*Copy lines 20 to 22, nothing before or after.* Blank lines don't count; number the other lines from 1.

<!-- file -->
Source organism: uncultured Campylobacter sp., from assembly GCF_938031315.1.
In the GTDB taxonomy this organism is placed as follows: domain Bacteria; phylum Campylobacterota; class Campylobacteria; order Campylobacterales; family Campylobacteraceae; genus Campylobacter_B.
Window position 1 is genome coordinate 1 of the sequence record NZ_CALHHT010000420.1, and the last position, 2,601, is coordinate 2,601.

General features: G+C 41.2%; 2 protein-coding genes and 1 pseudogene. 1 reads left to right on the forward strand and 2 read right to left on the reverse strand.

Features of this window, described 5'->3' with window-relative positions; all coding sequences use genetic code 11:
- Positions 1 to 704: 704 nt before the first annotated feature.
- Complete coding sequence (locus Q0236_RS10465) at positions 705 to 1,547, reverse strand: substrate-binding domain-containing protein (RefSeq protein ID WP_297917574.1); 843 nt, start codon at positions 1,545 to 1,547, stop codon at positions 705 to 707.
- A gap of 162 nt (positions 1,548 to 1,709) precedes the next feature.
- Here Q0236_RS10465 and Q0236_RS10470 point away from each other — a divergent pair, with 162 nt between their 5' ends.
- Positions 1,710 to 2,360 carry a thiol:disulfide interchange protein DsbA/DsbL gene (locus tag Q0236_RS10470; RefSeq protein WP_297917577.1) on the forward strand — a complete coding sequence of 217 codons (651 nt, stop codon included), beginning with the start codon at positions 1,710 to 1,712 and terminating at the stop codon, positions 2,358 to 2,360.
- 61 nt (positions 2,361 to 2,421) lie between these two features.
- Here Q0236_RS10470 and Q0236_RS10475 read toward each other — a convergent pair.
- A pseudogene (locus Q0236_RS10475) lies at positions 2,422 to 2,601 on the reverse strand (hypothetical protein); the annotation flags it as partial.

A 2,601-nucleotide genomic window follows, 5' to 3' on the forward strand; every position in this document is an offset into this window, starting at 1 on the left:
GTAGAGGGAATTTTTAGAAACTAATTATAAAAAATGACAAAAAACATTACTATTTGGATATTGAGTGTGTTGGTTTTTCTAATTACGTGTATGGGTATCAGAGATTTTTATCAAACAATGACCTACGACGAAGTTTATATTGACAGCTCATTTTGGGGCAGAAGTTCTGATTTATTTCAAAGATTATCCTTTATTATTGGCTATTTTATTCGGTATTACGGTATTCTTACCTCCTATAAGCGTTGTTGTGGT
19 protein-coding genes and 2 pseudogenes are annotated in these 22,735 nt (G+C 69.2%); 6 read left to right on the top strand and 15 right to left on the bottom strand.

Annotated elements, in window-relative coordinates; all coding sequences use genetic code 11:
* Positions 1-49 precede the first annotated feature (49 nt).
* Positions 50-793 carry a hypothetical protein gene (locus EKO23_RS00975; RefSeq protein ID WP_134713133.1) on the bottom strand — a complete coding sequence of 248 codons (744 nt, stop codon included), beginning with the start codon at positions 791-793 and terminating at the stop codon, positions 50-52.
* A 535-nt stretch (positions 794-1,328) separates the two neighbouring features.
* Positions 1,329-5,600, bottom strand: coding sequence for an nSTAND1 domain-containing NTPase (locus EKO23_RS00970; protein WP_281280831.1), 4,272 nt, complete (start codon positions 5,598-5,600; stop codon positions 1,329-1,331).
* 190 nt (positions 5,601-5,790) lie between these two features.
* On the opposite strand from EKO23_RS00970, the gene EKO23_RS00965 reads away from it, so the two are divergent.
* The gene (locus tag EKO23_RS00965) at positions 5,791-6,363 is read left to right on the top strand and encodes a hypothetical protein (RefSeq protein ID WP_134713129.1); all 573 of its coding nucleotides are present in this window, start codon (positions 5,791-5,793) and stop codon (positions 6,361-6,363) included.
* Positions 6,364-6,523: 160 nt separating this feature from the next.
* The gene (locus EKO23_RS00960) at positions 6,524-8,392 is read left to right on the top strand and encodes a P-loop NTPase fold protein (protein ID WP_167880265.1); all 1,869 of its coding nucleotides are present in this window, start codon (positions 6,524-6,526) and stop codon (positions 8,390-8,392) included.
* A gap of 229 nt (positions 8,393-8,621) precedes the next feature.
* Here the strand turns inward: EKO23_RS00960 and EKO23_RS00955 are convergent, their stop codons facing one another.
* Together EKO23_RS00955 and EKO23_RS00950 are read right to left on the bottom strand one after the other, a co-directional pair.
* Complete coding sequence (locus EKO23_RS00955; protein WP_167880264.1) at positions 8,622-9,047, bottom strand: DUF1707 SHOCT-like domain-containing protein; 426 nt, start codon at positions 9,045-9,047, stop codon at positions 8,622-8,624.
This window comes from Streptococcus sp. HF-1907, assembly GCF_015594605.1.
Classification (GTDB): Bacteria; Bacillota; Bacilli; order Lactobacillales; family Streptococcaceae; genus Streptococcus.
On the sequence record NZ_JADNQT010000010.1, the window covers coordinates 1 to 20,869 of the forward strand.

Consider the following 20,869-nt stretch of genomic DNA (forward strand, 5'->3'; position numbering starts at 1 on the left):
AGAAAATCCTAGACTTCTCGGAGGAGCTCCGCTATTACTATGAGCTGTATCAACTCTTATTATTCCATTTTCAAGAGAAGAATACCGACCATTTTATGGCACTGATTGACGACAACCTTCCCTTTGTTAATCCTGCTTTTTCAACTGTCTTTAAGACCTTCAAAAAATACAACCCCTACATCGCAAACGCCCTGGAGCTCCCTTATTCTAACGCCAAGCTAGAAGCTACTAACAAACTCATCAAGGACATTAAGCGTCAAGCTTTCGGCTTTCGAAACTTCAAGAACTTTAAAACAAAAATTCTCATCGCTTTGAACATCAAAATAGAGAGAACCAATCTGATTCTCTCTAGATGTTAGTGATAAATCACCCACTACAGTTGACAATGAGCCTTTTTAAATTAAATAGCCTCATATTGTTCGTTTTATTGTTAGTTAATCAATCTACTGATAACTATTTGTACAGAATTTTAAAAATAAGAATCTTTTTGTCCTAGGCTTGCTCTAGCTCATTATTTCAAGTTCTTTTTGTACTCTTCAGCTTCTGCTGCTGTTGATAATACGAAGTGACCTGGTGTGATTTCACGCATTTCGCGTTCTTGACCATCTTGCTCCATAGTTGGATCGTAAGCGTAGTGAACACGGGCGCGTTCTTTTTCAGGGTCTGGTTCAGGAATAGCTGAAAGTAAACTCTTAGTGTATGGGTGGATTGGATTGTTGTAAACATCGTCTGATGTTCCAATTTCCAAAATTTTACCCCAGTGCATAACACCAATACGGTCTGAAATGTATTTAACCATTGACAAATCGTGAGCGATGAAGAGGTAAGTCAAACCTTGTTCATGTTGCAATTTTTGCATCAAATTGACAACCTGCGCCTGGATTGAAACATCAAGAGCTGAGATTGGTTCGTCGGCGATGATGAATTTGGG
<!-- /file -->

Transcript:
* A 535-nt stretch (positions 794-1,328) separates the two neighbouring features.
* Positions 1,329-5,600, bottom strand: coding sequence for an nSTAND1 domain-containing NTPase (locus EKO23_RS00970; protein WP_281280831.1), 4,272 nt, complete (start codon positions 5,598-5,600; stop codon positions 1,329-1,331).
* 190 nt (positions 5,601-5,790) lie between these two features.